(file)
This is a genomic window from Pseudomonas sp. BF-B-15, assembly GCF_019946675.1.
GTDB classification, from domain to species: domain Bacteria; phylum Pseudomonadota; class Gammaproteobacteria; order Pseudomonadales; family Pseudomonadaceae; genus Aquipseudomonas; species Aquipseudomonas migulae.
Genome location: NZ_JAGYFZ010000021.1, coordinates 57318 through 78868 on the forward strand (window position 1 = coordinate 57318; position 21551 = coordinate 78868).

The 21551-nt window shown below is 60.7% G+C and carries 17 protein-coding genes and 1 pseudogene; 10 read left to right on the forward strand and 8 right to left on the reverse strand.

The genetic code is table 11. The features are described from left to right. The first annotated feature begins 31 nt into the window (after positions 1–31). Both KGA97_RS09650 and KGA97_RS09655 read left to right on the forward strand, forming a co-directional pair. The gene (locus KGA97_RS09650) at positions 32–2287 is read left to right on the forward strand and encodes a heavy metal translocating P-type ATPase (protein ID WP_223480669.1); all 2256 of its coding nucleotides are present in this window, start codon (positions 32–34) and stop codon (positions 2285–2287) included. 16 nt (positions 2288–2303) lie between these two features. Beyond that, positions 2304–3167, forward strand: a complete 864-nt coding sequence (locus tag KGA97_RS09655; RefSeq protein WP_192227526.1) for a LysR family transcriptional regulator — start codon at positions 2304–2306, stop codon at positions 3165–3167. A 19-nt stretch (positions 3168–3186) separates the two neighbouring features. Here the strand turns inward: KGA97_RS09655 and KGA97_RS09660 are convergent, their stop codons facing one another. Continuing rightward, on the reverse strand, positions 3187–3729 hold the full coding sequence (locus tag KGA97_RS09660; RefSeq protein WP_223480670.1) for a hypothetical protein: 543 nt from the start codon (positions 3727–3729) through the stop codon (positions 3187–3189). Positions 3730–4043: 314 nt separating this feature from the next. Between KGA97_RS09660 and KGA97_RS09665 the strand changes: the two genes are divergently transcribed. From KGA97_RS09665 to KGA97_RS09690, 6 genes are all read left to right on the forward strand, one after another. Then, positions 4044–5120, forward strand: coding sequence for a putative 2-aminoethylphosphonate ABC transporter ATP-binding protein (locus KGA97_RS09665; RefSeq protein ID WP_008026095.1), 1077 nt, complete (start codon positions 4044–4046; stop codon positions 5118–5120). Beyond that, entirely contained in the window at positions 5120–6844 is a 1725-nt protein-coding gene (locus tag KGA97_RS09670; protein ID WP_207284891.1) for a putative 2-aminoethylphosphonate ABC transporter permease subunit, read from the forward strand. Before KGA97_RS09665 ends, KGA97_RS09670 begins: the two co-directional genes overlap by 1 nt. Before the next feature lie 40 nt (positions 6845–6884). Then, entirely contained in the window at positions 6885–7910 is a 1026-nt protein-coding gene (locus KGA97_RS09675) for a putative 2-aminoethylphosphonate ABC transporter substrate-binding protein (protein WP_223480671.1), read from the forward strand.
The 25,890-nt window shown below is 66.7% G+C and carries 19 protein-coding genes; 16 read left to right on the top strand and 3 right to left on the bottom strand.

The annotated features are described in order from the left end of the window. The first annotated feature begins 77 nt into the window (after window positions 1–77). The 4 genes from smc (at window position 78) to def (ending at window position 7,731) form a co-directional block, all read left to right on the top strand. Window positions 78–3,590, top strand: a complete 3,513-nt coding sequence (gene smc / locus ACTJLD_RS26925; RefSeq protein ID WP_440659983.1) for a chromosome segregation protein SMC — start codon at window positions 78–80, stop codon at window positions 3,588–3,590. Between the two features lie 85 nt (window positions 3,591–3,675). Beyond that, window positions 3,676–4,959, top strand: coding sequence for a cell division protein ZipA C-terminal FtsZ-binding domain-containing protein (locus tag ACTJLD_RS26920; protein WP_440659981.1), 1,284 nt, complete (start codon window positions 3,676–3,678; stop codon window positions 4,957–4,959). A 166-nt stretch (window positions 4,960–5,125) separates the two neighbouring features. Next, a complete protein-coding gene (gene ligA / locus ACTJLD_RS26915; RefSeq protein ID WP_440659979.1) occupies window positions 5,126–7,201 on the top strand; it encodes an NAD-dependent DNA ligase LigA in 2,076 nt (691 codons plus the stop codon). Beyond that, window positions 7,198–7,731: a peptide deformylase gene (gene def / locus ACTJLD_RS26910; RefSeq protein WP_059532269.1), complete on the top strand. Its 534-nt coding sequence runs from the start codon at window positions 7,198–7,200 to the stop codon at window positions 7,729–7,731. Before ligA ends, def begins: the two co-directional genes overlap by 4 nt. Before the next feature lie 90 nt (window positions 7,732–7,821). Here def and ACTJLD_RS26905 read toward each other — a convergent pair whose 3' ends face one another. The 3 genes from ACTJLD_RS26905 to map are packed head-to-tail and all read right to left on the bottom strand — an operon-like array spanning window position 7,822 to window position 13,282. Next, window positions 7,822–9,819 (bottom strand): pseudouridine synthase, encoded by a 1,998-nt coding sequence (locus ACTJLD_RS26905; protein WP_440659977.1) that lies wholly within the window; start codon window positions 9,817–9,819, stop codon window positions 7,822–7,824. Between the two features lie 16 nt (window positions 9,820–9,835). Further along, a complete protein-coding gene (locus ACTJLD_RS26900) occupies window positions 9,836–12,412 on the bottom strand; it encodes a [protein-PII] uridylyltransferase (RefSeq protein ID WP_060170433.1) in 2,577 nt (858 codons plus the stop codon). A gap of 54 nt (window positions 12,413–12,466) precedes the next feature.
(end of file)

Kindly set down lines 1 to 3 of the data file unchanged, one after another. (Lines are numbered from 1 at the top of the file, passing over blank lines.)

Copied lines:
This is a genomic window from Pseudomonas sp. BF-B-15, assembly GCF_019946675.1.
GTDB classification, from domain to species: domain Bacteria; phylum Pseudomonadota; class Gammaproteobacteria; order Pseudomonadales; family Pseudomonadaceae; genus Aquipseudomonas; species Aquipseudomonas migulae.
Genome location: NZ_JAGYFZ010000021.1, coordinates 57318 through 78868 on the forward strand (window position 1 = coordinate 57318; position 21551 = coordinate 78868).